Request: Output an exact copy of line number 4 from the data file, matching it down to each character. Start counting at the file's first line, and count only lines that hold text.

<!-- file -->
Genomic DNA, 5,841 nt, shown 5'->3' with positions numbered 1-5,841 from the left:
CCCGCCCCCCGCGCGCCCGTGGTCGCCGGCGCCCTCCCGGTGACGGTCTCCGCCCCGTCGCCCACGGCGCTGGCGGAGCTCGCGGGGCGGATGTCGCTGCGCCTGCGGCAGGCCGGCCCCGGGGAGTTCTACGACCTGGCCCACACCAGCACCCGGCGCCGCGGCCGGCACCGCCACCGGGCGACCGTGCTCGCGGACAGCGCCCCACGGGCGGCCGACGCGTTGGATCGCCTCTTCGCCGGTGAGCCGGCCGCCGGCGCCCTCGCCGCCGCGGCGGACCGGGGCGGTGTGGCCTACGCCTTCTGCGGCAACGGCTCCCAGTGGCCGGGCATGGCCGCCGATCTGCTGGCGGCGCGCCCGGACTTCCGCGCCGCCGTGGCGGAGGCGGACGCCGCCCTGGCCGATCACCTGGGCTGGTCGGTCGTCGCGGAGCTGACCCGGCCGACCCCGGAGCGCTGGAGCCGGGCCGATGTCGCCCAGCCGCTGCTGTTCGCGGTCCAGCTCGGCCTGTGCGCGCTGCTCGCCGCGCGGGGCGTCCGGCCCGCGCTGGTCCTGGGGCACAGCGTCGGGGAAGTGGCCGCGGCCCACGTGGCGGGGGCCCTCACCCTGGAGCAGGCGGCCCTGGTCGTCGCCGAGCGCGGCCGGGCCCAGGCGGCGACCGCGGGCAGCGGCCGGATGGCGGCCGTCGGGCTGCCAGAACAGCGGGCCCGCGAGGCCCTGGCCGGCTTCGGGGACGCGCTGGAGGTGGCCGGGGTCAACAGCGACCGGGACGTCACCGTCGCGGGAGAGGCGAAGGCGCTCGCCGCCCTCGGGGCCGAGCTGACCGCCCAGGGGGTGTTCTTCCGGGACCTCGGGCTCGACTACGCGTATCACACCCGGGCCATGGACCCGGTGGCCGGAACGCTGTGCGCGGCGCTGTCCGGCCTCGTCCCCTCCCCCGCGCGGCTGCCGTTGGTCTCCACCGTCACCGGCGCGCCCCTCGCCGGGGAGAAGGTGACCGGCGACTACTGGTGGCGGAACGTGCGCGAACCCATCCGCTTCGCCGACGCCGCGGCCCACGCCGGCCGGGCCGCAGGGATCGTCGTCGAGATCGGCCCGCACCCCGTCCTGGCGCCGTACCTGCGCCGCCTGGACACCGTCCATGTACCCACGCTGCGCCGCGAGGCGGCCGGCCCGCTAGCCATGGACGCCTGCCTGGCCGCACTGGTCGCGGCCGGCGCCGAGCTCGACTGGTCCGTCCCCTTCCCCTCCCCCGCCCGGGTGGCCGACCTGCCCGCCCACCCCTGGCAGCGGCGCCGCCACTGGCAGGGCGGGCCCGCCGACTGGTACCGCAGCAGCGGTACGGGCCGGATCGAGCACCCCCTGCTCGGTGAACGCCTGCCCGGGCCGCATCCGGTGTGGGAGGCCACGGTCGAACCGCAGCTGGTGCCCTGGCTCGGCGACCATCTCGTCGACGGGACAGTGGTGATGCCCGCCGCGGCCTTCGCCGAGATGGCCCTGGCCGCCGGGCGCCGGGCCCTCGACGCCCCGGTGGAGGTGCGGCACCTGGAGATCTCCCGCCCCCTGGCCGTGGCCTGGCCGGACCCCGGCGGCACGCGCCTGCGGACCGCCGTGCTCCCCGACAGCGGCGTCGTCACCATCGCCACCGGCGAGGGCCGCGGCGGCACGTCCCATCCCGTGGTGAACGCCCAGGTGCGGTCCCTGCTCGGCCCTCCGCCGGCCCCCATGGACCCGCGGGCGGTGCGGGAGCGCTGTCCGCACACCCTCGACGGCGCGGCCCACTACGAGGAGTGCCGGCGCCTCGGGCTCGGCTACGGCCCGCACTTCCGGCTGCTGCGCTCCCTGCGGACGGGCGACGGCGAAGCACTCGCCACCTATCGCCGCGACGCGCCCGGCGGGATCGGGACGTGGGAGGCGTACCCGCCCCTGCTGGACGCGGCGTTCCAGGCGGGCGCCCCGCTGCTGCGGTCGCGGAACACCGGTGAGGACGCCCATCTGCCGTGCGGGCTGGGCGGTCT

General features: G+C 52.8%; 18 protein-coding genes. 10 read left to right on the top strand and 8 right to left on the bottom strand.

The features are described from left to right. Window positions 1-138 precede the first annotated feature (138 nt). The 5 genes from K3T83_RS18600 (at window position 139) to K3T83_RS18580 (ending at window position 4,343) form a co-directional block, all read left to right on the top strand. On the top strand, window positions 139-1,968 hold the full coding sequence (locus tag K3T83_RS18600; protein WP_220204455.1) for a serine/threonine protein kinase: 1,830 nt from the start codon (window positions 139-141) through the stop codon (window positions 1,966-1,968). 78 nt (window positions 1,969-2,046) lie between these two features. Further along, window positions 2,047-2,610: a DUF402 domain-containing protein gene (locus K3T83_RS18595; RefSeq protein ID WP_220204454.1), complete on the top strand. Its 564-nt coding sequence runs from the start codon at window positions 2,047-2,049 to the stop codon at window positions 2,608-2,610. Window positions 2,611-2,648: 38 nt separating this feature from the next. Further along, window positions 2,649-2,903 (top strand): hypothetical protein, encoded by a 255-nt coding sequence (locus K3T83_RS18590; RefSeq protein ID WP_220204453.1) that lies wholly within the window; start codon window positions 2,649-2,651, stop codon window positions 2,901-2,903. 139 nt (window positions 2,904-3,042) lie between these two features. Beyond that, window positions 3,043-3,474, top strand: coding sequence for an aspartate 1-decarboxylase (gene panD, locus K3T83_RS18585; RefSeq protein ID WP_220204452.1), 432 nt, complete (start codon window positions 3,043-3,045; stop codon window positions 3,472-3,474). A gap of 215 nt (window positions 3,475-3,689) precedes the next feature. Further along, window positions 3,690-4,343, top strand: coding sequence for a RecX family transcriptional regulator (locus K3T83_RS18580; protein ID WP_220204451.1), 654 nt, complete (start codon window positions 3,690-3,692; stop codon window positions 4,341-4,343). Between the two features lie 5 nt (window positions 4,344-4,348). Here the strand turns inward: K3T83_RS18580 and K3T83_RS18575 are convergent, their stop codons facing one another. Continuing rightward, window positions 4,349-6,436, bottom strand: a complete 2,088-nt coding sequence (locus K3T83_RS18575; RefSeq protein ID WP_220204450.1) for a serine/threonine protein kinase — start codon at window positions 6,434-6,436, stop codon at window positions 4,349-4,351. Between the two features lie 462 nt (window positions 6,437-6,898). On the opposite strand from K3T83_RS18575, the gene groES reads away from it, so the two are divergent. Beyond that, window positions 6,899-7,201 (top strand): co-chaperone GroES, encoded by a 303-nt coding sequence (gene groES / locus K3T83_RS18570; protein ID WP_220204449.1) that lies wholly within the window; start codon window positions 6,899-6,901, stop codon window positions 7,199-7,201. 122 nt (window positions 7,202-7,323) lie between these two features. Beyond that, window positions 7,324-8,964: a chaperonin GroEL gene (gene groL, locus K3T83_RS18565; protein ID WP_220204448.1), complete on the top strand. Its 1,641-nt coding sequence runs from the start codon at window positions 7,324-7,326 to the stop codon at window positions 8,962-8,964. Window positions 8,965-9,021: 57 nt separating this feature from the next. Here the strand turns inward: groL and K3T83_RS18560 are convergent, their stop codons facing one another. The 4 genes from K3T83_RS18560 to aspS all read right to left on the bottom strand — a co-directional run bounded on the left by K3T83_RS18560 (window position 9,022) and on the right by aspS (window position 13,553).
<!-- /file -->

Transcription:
The features are described from left to right. Window positions 1-138 precede the first annotated feature (138 nt). The 5 genes from K3T83_RS18600 (at window position 139) to K3T83_RS18580 (ending at window position 4,343) form a co-directional block, all read left to right on the top strand. On the top strand, window positions 139-1,968 hold the full coding sequence (locus tag K3T83_RS18600; protein WP_220204455.1) for a serine/threonine protein kinase: 1,830 nt from the start codon (window positions 139-141) through the stop codon (window positions 1,966-1,968). 78 nt (window positions 1,969-2,046) lie between these two features. Further along, window positions 2,047-2,610: a DUF402 domain-containing protein gene (locus K3T83_RS18595; RefSeq protein ID WP_220204454.1), complete on the top strand. Its 564-nt coding sequence runs from the start codon at window positions 2,047-2,049 to the stop codon at window positions 2,608-2,610. Window positions 2,611-2,648: 38 nt separating this feature from the next. Further along, window positions 2,649-2,903 (top strand): hypothetical protein, encoded by a 255-nt coding sequence (locus K3T83_RS18590; RefSeq protein ID WP_220204453.1) that lies wholly within the window; start codon window positions 2,649-2,651, stop codon window positions 2,901-2,903. 139 nt (window positions 2,904-3,042) lie between these two features. Beyond that, window positions 3,043-3,474, top strand: coding sequence for an aspartate 1-decarboxylase (gene panD, locus K3T83_RS18585; RefSeq protein ID WP_220204452.1), 432 nt, complete (start codon window positions 3,043-3,045; stop codon window positions 3,472-3,474). A gap of 215 nt (window positions 3,475-3,689) precedes the next feature. Further along, window positions 3,690-4,343, top strand: coding sequence for a RecX family transcriptional regulator (locus K3T83_RS18580; protein ID WP_220204451.1), 654 nt, complete (start codon window positions 3,690-3,692; stop codon window positions 4,341-4,343). Between the two features lie 5 nt (window positions 4,344-4,348). Here the strand turns inward: K3T83_RS18580 and K3T83_RS18575 are convergent, their stop codons facing one another. Continuing rightward, window positions 4,349-6,436, bottom strand: a complete 2,088-nt coding sequence (locus K3T83_RS18575; RefSeq protein ID WP_220204450.1) for a serine/threonine protein kinase — start codon at window positions 6,434-6,436, stop codon at window positions 4,349-4,351. Between the two features lie 462 nt (window positions 6,437-6,898). On the opposite strand from K3T83_RS18575, the gene groES reads away from it, so the two are divergent. Beyond that, window positions 6,899-7,201 (top strand): co-chaperone GroES, encoded by a 303-nt coding sequence (gene groES / locus K3T83_RS18570; protein ID WP_220204449.1) that lies wholly within the window; start codon window positions 6,899-6,901, stop codon window positions 7,199-7,201. 122 nt (window positions 7,202-7,323) lie between these two features. Beyond that, window positions 7,324-8,964: a chaperonin GroEL gene (gene groL, locus K3T83_RS18565; protein ID WP_220204448.1), complete on the top strand. Its 1,641-nt coding sequence runs from the start codon at window positions 7,324-7,326 to the stop codon at window positions 8,962-8,964. Window positions 8,965-9,021: 57 nt separating this feature from the next. Here the strand turns inward: groL and K3T83_RS18560 are convergent, their stop codons facing one another. The 4 genes from K3T83_RS18560 to aspS all read right to left on the bottom strand — a co-directional run bounded on the left by K3T83_RS18560 (window position 9,022) and on the right by aspS (window position 13,553).